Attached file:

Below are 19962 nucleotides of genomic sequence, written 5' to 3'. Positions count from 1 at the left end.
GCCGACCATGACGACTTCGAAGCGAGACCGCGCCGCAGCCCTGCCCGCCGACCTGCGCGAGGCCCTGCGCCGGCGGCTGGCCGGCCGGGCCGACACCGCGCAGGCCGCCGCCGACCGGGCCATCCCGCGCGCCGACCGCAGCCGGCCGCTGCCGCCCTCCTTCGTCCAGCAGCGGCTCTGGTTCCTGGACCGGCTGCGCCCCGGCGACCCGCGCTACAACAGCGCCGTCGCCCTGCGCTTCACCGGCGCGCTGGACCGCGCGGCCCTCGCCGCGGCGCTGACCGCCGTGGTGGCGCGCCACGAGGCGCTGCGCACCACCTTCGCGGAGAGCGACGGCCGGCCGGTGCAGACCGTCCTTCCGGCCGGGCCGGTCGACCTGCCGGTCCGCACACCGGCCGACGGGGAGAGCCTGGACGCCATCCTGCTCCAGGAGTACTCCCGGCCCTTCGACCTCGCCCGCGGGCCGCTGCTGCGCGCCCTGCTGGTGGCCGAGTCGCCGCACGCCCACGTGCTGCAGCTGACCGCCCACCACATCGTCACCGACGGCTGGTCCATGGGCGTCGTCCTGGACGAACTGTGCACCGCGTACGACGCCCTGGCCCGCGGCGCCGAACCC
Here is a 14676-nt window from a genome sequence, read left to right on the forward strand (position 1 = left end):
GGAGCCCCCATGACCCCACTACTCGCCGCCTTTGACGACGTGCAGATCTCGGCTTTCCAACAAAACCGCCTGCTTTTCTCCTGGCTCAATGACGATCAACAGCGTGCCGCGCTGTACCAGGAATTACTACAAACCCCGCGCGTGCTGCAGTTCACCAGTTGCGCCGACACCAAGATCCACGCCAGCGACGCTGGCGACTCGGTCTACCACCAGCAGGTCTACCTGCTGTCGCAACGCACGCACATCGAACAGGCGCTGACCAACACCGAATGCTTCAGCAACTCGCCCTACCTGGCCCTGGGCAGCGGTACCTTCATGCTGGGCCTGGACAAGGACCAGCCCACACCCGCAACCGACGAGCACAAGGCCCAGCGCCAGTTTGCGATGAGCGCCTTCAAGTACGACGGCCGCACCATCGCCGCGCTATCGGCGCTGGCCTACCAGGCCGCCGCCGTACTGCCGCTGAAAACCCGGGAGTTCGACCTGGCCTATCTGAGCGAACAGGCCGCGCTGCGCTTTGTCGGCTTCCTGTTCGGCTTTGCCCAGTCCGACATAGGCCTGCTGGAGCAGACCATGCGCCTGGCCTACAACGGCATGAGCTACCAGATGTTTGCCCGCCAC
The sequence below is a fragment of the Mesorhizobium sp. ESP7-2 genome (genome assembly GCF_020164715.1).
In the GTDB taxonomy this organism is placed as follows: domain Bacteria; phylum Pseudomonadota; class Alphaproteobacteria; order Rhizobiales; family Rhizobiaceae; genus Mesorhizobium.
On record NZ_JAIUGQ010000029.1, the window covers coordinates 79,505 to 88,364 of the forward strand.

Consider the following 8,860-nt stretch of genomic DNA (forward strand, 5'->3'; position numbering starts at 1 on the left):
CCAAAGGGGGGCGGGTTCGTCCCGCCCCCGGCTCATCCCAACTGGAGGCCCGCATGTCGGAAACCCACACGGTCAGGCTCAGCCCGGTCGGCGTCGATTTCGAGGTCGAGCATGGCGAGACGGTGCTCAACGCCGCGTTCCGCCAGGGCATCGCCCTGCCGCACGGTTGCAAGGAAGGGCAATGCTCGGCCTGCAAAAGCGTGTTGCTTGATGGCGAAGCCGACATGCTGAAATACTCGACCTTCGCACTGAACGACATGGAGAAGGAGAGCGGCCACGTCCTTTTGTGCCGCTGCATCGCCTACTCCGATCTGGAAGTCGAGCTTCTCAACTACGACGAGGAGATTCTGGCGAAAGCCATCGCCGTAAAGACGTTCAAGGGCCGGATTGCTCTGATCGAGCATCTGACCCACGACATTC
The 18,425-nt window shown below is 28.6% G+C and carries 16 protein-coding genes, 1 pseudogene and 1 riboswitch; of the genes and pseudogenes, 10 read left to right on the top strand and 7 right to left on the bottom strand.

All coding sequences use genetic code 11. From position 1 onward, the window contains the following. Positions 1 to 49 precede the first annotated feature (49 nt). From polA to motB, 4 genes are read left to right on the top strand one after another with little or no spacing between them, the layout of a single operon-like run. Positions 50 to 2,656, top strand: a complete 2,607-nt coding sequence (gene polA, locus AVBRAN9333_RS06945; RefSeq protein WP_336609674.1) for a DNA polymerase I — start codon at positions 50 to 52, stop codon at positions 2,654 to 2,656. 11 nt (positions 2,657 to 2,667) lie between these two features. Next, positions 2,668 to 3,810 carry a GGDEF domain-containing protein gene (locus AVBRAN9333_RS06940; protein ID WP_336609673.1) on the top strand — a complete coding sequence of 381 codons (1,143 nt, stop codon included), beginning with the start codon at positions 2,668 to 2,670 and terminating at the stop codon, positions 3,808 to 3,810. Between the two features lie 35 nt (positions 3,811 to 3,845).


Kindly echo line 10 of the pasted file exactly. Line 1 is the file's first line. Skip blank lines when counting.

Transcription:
The 18,425-nt window shown below is 28.6% G+C and carries 16 protein-coding genes, 1 pseudogene and 1 riboswitch; of the genes and pseudogenes, 10 read left to right on the top strand and 7 right to left on the bottom strand.